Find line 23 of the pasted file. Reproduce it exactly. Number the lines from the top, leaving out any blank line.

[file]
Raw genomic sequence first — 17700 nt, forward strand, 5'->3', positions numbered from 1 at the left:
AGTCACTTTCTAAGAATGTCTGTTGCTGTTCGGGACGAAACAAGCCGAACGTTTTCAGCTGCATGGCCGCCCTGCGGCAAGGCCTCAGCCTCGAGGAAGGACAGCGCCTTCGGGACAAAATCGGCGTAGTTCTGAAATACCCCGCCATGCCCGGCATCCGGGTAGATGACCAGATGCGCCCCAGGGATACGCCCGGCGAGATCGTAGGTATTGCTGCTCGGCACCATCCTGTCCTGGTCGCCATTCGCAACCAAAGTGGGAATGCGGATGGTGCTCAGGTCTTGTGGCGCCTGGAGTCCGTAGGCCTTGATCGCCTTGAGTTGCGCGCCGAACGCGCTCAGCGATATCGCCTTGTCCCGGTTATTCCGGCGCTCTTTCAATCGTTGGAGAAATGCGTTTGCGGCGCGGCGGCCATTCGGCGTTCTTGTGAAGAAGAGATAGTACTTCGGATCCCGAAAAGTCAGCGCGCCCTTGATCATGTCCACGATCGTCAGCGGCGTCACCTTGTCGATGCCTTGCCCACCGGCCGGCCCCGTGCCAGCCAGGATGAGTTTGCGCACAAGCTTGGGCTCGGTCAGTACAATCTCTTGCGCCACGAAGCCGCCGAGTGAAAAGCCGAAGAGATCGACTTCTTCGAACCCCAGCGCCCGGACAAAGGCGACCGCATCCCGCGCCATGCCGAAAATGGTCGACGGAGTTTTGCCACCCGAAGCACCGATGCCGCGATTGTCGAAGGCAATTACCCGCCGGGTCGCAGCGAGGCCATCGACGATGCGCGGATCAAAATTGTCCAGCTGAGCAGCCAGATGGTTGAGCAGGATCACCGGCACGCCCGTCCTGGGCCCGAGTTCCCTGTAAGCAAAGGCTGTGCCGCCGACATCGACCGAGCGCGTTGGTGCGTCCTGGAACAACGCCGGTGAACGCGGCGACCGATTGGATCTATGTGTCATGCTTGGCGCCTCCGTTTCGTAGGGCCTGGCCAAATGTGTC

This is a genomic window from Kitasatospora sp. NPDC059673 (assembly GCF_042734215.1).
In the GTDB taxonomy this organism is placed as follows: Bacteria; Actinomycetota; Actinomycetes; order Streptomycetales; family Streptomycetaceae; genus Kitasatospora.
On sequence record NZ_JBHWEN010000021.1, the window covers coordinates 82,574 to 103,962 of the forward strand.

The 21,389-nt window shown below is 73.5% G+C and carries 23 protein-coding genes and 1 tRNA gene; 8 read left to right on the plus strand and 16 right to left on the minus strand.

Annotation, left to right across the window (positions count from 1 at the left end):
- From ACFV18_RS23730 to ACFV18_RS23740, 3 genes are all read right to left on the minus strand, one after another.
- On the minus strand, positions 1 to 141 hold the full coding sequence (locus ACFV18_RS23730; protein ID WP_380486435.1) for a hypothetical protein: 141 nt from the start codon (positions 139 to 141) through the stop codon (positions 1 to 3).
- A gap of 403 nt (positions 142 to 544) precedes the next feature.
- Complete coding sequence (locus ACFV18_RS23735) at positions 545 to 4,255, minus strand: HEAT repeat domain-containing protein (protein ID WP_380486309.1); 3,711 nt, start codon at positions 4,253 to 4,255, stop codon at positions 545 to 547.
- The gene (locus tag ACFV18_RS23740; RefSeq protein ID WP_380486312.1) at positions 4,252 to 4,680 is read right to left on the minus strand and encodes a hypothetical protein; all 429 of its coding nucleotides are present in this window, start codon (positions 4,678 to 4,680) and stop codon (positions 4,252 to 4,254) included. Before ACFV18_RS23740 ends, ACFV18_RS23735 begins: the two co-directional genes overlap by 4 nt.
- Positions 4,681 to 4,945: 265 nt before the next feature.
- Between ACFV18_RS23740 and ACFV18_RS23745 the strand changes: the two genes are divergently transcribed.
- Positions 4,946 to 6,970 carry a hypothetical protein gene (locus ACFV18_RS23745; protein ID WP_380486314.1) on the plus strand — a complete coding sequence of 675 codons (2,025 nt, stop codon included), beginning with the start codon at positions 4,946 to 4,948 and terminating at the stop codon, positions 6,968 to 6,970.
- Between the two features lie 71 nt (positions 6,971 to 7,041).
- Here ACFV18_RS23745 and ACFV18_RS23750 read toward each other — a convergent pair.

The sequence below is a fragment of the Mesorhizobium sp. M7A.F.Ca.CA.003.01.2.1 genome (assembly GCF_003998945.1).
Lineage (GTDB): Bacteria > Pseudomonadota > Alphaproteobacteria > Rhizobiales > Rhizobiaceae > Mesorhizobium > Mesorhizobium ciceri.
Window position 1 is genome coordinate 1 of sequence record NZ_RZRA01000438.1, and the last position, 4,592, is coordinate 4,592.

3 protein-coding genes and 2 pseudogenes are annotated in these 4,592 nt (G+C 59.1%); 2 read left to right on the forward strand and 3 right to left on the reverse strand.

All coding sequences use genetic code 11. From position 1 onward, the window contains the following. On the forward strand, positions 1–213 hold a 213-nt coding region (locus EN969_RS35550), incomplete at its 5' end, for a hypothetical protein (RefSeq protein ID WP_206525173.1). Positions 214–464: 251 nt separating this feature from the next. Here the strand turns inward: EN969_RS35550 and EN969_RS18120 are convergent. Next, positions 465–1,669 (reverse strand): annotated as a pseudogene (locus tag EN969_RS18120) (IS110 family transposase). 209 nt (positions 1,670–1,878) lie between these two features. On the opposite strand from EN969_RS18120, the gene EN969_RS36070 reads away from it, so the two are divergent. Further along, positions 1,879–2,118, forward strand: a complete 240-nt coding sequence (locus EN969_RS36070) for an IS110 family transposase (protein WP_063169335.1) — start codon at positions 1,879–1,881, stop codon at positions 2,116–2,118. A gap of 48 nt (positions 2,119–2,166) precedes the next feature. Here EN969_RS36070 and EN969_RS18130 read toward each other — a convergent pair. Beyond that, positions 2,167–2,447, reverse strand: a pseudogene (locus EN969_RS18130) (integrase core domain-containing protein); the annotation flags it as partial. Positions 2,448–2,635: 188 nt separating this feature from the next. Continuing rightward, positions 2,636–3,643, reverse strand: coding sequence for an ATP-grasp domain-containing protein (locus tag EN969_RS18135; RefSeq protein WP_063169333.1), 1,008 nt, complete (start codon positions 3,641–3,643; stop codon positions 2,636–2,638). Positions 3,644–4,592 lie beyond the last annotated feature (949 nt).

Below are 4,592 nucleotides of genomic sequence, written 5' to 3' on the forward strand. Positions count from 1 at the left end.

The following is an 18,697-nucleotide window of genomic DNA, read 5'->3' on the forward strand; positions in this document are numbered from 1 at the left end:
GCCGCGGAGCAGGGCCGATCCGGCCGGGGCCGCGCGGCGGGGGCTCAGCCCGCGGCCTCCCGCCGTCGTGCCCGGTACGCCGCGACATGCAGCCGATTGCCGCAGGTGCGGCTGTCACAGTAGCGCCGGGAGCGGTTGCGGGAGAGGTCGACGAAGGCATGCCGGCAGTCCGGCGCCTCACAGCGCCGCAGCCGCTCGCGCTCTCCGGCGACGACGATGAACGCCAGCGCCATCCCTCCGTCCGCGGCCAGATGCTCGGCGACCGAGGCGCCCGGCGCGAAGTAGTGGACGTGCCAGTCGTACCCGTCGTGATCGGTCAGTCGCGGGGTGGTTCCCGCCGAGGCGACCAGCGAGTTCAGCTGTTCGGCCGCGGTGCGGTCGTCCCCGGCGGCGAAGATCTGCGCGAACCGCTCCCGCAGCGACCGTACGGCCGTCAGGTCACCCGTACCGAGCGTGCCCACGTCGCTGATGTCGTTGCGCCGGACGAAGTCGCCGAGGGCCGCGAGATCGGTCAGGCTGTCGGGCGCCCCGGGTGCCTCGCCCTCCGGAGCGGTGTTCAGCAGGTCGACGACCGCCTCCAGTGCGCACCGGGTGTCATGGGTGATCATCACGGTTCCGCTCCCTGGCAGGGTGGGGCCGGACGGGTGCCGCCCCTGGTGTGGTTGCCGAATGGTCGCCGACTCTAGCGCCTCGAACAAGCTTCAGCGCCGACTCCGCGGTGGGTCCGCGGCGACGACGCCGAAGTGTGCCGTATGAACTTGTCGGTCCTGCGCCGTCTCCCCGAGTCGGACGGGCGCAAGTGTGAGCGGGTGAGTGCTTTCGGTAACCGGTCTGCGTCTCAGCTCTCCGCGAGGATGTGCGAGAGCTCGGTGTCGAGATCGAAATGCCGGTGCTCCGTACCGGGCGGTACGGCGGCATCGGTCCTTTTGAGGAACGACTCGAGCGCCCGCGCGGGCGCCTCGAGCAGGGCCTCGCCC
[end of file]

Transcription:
Below are 4,592 nucleotides of genomic sequence, written 5' to 3' on the forward strand. Positions count from 1 at the left end.